To enable it, the command must be done on the interface(s):

Switch(config-if)#ip verify source

You can also add the keyword ‘port-security’ after this to check the right MAC address too, but port-security has to be enabled.

Dynamic ARP Inspection
DAI makes sure no false ARP replies or gratuitous ARPs (GARP) are sent. Like IP Source Guard, it uses either the DHCP snooping database or static entries. The static entries are defined with an arp access-list:

Switch(config)#arp access-list ExampleARPlist
Switch(config-acl)#permit ip host 192.168.0.5 mac host 0010.72ab.07f5

To apply it on a VLAN:

Switch(config)#ip arp inspection vlan 1
Switch(config)#ip arp inspection filter ExampleARPlist vlan 1

Private VLANs
I’m mentioning them here because it adds to the security. Very useful in environments where you want hosts to communicate with the gateway, but not each other. For a configuration example, see one of my first blog posts.

802.1x
This makes sure only hosts with the right credentials can connect. A client device must have support for this, but every modern operating system has this. A client device provides a username and password (usually to be filled in somewhere in the network interface options). This password is then checked against a database, usually by RADIUS. If the right credentials are provided, the client device gains access to the network. Activating it requires several commands, as authentication has to be set up. I’m not going to explain how to set up the RADIUS server here.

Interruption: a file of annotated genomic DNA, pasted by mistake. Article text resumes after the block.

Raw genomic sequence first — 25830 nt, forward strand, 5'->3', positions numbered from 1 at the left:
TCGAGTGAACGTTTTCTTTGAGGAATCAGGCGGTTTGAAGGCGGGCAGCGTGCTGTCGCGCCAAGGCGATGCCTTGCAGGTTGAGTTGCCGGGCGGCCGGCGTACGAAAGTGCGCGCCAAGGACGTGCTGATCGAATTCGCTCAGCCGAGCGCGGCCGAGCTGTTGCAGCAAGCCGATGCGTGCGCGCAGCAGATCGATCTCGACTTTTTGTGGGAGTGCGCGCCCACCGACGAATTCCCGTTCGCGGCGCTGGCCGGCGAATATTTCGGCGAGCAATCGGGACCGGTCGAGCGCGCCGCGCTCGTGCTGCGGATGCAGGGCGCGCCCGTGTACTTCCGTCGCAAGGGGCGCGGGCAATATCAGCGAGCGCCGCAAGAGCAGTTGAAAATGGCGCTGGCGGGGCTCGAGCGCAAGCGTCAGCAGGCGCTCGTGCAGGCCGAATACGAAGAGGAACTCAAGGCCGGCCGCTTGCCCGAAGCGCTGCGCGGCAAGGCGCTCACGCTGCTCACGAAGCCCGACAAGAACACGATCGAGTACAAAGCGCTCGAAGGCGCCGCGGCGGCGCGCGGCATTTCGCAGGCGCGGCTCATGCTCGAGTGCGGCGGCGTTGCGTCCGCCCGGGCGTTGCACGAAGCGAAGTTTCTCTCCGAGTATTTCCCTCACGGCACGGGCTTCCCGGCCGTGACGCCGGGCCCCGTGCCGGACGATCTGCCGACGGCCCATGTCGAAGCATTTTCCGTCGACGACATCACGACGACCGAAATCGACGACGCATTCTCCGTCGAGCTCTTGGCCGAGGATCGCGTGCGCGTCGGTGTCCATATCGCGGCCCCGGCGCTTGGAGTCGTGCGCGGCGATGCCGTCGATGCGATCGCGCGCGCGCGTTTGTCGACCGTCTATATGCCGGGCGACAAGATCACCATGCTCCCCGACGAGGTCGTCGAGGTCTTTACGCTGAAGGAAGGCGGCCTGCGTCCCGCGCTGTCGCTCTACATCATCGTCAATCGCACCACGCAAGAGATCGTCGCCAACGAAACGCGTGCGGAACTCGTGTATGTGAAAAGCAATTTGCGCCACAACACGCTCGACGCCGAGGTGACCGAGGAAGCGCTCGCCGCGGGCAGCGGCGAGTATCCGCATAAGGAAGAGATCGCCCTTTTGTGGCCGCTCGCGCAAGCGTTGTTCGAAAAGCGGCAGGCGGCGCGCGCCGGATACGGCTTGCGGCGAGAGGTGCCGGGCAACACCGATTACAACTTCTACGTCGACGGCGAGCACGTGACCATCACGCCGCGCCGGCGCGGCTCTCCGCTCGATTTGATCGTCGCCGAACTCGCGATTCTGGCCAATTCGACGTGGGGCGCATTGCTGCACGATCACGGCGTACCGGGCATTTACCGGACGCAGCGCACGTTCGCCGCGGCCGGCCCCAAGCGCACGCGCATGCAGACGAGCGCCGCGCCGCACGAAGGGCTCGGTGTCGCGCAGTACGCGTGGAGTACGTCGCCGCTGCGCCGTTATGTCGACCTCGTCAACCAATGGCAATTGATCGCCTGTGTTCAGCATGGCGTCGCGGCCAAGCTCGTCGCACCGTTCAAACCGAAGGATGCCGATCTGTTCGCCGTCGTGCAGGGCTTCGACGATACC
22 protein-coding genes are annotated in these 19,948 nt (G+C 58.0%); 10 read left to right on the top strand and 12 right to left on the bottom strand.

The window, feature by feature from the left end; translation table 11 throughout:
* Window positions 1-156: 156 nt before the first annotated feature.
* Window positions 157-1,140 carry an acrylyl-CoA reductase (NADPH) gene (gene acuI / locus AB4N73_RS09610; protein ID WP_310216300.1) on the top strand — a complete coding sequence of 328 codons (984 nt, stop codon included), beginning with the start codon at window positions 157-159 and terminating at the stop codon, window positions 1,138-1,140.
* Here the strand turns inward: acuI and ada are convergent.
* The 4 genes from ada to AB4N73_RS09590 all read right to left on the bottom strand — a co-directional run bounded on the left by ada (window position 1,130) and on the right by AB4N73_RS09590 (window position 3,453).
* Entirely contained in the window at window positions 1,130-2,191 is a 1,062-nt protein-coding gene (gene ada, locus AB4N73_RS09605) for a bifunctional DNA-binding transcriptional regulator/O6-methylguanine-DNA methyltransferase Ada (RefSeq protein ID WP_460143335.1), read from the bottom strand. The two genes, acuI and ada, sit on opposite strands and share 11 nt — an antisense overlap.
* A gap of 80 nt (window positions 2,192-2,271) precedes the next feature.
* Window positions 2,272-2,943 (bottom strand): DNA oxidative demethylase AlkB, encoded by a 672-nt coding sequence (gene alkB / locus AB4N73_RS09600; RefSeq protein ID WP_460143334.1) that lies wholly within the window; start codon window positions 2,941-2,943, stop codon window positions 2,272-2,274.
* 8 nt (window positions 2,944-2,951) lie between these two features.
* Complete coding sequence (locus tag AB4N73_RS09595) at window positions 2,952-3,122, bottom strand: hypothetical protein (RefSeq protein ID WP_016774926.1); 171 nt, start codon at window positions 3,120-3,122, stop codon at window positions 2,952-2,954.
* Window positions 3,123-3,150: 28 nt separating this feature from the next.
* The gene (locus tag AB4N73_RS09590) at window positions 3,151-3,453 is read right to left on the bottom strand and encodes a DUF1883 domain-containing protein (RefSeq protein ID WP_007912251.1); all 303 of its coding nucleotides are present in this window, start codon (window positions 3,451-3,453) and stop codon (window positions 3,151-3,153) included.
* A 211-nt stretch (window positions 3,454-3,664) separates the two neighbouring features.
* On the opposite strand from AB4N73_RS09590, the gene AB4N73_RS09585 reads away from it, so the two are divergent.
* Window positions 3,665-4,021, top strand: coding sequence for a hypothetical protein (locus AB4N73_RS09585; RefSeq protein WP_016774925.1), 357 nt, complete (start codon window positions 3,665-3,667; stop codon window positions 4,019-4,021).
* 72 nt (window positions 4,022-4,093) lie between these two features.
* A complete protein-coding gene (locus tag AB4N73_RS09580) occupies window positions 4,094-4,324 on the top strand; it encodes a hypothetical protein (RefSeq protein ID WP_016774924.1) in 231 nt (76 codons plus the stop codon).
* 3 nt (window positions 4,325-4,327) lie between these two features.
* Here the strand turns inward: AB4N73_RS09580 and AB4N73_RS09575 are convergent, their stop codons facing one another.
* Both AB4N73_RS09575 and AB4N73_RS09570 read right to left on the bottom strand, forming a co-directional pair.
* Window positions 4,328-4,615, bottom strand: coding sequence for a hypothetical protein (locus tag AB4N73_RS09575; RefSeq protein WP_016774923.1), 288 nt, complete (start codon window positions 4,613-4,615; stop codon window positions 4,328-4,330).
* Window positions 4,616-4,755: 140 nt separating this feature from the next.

Switch(config)#aaa new-model
Switch(config)#radius-server host 192.168.1.1
Switch(config)#aaa authentication dot1x default group radius
Switch(config)#dot1x system-auth-control

Switch(config-if)#dot1x port-control auto

Disable Dynamic Trunking Protocol
To prevent a device from forming a trunk link with a switch, and thus gain access to all VLANs, always disable DTP on end-node links:

Switch(config-if)#switchport nonegotiate

BPDU Guard
To prevent any of the end-nodes from taking over as a spanning-tree root bridge, it’s best to configure BPDU Guard. Since these switchports can also be configured with portfast for faster convergence, you can enable BPDU Guard by default too:

Switch(config)#spanning-tree portfast bpduguard default

Switch(config-if)#spanning-tree bpduguard enable

Alternatively, you can configure ‘bpdufilter’ instead of ‘bpduguard’. The difference is that with the first command BPDUs will be filtered, whereas the second command will disable the port.

Preventing double tagging